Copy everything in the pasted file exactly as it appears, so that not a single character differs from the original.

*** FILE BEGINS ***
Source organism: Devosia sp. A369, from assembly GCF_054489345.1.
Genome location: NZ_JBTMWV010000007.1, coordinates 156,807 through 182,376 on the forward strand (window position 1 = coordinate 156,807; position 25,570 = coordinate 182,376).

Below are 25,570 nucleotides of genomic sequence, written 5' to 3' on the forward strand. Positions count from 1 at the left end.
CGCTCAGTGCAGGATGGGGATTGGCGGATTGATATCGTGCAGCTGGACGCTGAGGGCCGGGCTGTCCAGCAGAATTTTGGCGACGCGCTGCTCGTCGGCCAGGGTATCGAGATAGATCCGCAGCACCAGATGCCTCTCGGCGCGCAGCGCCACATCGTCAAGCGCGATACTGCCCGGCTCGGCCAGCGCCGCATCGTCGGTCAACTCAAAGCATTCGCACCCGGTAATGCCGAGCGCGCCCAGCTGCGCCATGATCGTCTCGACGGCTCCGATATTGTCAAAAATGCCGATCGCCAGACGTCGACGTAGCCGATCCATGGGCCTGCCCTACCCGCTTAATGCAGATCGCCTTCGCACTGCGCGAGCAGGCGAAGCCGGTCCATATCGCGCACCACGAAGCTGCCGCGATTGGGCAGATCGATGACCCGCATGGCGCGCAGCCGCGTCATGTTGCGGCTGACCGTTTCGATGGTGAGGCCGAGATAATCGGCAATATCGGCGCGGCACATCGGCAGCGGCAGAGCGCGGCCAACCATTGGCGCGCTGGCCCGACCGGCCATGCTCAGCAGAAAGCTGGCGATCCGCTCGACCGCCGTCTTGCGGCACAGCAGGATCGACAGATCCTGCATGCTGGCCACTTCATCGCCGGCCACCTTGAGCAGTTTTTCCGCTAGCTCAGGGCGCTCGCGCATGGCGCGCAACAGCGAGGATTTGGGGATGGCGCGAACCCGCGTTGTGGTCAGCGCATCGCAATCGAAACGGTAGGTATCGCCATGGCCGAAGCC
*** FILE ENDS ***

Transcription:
Source organism: Devosia sp. A369, from assembly GCF_054489345.1.
Genome location: NZ_JBTMWV010000007.1, coordinates 156,807 through 182,376 on the forward strand (window position 1 = coordinate 156,807; position 25,570 = coordinate 182,376).

Below are 25,570 nucleotides of genomic sequence, written 5' to 3' on the forward strand. Positions count from 1 at the left end.
CGCTCAGTGCAGGATGGGGATTGGCGGATTGATATCGTGCAGCTGGACGCTGAGGGCCGGGCTGTCCAGCAGAATTTTGGCGACGCGCTGCTCGTCGGCCAGGGTATCGAGATAGATCCGCAGCACCAGATGCCTCTCGGCGCGCAGCGCCACATCGTCAAGCGCGATACTGCCCGGCTCGGCCAGCGCCGCATCGTCGGTCAACTCAAAGCATTCGCACCCGGTAATGCCGAGCGCGCCCAGCTGCGCCATGATCGTCTCGACGGCTCCGATATTGTCAAAAATGCCGATCGCCAGACGTCGACGTAGCCGATCCATGGGCCTGCCCTACCCGCTTAATGCAGATCGCCTTCGCACTGCGCGAGCAGGCGAAGCCGGTCCATATCGCGCACCACGAAGCTGCCGCGATTGGGCAGATCGATGACCCGCATGGCGCGCAGCCGCGTCATGTTGCGGCTGACCGTTTCGATGGTGAGGCCGAGATAATCGGCAATATCGGCGCGGCACATCGGCAGCGGCAGAGCGCGGCCAACCATTGGCGCGCTGGCCCGACCGGCCATGCTCAGCAGAAAGCTGGCGATCCGCTCGACCGCCGTCTTGCGGCACAGCAGGATCGACAGATCCTGCATGCTGGCCACTTCATCGCCGGCCACCTTGAGCAGTTTTTCCGCTAGCTCAGGGCGCTCGCGCATGGCGCGCAACAGCGAGGATTTGGGGATGGCGCGAACCCGCGTTGTGGTCAGCGCATCGCAATCGAAACGGTAGGTATCGCCATGGCCGAAGCC